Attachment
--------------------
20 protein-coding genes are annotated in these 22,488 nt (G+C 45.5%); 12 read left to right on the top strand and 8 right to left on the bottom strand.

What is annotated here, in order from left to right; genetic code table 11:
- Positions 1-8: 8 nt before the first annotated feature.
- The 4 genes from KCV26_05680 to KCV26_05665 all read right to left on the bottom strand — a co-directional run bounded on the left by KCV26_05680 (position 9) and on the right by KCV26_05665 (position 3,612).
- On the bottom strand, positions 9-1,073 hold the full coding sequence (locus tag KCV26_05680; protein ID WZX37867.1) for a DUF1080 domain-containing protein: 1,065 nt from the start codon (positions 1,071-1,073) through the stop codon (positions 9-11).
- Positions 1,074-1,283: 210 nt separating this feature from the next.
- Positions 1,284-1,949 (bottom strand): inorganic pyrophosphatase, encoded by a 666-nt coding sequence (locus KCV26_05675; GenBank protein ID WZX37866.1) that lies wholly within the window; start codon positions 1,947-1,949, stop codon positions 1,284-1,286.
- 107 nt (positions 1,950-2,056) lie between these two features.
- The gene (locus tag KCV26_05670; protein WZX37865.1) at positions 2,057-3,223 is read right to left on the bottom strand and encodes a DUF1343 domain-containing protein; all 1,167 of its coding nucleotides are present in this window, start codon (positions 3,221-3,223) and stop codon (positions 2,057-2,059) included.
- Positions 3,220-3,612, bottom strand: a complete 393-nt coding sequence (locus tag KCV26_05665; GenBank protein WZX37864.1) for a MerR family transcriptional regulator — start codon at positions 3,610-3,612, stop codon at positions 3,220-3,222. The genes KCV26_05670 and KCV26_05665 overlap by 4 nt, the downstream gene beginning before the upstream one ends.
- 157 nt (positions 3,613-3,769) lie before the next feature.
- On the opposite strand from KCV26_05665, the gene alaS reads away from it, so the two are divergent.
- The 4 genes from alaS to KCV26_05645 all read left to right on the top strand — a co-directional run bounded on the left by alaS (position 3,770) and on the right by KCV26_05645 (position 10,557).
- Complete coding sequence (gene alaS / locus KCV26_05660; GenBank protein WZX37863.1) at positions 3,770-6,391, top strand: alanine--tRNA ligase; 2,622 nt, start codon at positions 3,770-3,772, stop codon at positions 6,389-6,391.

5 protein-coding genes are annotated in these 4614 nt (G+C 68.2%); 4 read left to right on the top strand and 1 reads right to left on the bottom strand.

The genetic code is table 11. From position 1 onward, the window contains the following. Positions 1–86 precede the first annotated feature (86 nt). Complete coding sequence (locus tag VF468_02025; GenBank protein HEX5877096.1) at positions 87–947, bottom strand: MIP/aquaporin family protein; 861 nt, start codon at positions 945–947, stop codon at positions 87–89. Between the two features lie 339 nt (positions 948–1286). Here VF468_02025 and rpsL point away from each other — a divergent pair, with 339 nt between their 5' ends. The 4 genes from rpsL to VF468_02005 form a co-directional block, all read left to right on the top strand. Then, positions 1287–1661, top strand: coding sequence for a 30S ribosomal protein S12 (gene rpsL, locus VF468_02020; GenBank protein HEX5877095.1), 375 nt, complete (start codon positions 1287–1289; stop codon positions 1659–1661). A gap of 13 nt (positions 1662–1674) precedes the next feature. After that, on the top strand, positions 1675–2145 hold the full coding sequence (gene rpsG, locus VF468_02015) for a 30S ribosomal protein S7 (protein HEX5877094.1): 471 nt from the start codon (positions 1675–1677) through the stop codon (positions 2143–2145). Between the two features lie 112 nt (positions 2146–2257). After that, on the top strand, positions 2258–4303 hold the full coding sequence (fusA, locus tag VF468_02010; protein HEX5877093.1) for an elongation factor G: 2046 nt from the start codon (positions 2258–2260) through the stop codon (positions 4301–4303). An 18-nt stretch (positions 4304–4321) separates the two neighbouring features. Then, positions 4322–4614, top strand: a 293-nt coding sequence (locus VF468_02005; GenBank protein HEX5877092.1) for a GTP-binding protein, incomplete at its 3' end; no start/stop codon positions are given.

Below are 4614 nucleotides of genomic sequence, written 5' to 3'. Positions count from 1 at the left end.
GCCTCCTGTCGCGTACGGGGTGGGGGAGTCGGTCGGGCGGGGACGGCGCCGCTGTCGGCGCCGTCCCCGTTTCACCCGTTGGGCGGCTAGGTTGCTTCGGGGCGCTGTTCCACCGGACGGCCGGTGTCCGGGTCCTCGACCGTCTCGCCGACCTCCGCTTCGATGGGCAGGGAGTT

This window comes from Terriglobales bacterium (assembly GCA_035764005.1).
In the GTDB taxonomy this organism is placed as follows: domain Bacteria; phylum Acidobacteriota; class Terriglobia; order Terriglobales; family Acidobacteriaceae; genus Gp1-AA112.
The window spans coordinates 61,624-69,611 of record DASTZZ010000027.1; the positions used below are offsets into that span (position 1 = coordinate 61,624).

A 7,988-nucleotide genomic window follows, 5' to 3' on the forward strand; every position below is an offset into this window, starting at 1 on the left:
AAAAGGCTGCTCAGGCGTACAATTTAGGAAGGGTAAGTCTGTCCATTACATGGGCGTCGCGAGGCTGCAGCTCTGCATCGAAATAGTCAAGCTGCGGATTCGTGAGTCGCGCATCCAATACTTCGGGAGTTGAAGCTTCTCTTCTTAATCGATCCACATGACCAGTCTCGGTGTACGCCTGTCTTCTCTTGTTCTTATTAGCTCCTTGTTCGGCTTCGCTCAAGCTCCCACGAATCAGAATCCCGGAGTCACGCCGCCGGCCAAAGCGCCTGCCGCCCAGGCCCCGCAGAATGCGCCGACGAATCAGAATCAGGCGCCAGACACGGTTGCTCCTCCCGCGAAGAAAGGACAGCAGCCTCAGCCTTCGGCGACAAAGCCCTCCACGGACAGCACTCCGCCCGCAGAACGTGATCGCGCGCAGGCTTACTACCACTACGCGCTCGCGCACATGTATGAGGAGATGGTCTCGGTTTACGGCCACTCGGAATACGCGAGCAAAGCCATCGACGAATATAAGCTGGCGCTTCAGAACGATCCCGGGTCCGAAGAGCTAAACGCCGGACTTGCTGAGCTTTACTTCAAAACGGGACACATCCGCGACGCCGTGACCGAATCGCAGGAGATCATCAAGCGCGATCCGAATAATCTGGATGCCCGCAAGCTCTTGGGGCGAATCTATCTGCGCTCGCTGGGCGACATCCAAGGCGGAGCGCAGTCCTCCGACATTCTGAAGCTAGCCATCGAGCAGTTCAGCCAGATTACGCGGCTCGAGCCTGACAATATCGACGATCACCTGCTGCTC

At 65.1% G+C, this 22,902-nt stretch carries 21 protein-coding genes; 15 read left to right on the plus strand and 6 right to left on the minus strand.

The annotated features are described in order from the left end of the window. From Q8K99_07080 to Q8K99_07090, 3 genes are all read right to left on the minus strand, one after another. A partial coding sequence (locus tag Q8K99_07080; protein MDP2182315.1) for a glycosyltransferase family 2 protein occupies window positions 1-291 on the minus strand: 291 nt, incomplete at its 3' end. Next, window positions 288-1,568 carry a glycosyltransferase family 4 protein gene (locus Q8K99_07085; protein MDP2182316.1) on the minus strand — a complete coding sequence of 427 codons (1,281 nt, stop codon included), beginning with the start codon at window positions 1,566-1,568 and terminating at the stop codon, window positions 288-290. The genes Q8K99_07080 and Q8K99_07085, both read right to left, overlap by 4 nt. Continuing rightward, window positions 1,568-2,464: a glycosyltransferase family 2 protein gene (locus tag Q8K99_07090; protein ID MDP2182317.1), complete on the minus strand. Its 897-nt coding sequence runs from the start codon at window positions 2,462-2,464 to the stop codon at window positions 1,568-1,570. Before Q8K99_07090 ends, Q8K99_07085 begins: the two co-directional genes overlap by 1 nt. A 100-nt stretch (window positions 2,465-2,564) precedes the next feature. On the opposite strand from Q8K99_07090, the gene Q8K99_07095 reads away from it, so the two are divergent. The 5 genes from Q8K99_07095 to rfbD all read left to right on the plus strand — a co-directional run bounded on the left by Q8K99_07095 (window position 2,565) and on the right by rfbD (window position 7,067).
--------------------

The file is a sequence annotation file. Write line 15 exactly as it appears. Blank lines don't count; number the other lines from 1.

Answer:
5 protein-coding genes are annotated in these 4614 nt (G+C 68.2%); 4 read left to right on the top strand and 1 reads right to left on the bottom strand.